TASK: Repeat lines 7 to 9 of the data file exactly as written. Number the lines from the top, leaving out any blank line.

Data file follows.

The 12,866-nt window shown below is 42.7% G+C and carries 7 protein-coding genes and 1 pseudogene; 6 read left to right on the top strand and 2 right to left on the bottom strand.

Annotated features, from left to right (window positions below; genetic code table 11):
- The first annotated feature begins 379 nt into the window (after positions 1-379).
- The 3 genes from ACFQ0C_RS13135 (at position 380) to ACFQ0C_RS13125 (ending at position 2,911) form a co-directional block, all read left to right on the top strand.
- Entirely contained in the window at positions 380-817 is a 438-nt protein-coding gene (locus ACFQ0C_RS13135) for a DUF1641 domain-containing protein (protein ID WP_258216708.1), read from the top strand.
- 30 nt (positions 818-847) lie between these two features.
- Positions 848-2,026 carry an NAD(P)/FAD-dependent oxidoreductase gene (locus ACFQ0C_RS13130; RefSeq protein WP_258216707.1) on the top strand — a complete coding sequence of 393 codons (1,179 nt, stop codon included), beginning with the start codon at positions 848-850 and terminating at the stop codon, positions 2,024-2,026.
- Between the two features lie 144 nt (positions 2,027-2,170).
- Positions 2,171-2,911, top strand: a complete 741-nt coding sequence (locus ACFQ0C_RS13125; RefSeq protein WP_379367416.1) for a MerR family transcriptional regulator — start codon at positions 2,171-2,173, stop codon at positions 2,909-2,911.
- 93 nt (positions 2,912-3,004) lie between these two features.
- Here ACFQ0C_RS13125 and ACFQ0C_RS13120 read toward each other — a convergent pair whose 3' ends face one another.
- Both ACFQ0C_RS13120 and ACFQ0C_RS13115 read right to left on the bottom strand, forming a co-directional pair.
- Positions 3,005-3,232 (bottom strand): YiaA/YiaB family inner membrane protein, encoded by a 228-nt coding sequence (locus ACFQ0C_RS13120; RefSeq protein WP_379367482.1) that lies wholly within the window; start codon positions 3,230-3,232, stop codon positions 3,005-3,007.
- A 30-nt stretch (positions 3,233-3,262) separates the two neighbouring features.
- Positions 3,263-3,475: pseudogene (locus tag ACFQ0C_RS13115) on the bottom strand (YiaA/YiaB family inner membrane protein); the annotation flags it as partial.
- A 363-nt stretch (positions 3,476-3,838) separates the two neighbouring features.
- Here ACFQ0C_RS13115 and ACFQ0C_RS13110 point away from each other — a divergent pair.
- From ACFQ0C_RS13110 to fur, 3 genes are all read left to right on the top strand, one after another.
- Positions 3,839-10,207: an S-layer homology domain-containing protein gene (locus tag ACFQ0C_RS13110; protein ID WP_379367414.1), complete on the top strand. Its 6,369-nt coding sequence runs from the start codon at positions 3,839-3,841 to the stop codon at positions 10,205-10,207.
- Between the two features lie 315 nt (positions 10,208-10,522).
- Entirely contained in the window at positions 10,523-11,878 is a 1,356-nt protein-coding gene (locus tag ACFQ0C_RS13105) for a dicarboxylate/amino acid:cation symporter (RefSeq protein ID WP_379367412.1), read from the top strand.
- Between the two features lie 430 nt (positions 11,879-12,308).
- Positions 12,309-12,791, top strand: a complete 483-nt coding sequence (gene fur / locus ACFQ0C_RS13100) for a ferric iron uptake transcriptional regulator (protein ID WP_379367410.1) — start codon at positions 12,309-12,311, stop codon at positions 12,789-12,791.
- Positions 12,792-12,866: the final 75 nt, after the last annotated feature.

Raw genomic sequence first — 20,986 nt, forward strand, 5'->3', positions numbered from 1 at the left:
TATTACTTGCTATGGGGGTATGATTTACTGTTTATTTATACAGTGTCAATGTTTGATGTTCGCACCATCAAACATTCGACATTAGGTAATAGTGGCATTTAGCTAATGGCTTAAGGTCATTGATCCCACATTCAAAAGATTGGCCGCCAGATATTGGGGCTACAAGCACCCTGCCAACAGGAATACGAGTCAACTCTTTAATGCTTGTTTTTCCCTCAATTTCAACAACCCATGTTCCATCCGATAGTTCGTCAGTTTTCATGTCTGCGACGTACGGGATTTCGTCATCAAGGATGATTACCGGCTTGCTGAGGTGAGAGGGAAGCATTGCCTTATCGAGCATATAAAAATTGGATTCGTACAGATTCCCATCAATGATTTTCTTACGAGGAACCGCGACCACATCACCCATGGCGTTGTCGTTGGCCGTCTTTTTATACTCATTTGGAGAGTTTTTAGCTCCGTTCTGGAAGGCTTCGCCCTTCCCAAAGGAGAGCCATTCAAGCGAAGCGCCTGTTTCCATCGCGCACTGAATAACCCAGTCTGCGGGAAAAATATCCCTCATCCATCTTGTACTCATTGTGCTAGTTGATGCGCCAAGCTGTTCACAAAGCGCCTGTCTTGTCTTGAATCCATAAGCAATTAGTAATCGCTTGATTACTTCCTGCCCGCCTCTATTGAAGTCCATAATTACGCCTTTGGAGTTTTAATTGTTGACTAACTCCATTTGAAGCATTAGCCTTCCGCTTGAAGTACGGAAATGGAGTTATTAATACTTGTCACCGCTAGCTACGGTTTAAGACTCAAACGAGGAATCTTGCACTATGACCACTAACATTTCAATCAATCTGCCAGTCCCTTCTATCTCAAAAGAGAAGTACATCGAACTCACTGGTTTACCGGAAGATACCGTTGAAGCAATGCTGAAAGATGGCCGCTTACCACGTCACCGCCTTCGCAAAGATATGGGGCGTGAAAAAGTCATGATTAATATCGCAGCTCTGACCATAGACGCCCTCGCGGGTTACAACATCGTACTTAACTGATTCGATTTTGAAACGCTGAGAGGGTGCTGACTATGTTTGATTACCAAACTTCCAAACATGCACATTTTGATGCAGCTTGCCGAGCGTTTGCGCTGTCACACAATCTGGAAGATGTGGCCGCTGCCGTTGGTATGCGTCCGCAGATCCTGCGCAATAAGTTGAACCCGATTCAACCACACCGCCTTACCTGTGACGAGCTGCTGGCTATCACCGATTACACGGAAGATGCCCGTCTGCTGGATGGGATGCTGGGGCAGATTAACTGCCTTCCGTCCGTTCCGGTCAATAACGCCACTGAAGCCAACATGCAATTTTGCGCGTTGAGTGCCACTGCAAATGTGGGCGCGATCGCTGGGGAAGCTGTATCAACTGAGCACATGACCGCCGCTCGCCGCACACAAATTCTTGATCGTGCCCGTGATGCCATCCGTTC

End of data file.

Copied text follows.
- Positions 848-2,026 carry an NAD(P)/FAD-dependent oxidoreductase gene (locus ACFQ0C_RS13130; RefSeq protein WP_258216707.1) on the top strand — a complete coding sequence of 393 codons (1,179 nt, stop codon included), beginning with the start codon at positions 848-850 and terminating at the stop codon, positions 2,024-2,026.
- Between the two features lie 144 nt (positions 2,027-2,170).
- Positions 2,171-2,911, top strand: a complete 741-nt coding sequence (locus ACFQ0C_RS13125; RefSeq protein WP_379367416.1) for a MerR family transcriptional regulator — start codon at positions 2,171-2,173, stop codon at positions 2,909-2,911.